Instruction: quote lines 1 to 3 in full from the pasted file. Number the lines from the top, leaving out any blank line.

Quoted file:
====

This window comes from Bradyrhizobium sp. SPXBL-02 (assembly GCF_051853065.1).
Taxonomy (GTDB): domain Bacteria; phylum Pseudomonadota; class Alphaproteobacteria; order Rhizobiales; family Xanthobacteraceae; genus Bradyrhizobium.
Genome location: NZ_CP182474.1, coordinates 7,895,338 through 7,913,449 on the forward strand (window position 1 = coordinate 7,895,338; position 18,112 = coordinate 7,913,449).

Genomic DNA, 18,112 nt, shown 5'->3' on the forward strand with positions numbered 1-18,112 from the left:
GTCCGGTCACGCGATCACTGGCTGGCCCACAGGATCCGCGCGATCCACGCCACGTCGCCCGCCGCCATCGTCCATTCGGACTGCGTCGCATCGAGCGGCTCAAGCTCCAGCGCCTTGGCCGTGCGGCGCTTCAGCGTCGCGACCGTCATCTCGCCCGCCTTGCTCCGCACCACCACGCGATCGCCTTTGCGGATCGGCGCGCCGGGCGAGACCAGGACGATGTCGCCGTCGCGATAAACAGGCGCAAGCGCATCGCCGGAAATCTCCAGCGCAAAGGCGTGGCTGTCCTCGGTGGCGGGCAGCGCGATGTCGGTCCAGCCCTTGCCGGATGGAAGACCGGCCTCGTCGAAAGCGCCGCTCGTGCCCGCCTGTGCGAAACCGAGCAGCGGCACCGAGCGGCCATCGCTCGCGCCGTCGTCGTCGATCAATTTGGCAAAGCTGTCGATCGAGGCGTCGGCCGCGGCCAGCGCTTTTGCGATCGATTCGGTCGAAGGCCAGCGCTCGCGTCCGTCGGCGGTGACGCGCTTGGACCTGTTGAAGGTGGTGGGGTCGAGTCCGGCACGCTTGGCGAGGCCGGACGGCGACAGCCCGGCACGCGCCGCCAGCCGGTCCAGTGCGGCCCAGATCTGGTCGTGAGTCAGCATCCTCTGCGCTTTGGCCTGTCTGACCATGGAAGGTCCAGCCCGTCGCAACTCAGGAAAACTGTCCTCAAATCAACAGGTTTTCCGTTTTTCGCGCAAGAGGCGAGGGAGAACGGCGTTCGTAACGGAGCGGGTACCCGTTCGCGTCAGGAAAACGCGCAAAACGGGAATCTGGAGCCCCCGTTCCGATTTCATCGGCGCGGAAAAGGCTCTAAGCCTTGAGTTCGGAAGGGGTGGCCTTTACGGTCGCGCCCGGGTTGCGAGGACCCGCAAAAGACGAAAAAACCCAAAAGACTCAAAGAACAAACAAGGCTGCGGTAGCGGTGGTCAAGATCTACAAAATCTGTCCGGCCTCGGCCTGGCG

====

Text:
This window comes from Bradyrhizobium sp. SPXBL-02 (assembly GCF_051853065.1).
Taxonomy (GTDB): domain Bacteria; phylum Pseudomonadota; class Alphaproteobacteria; order Rhizobiales; family Xanthobacteraceae; genus Bradyrhizobium.
Genome location: NZ_CP182474.1, coordinates 7,895,338 through 7,913,449 on the forward strand (window position 1 = coordinate 7,895,338; position 18,112 = coordinate 7,913,449).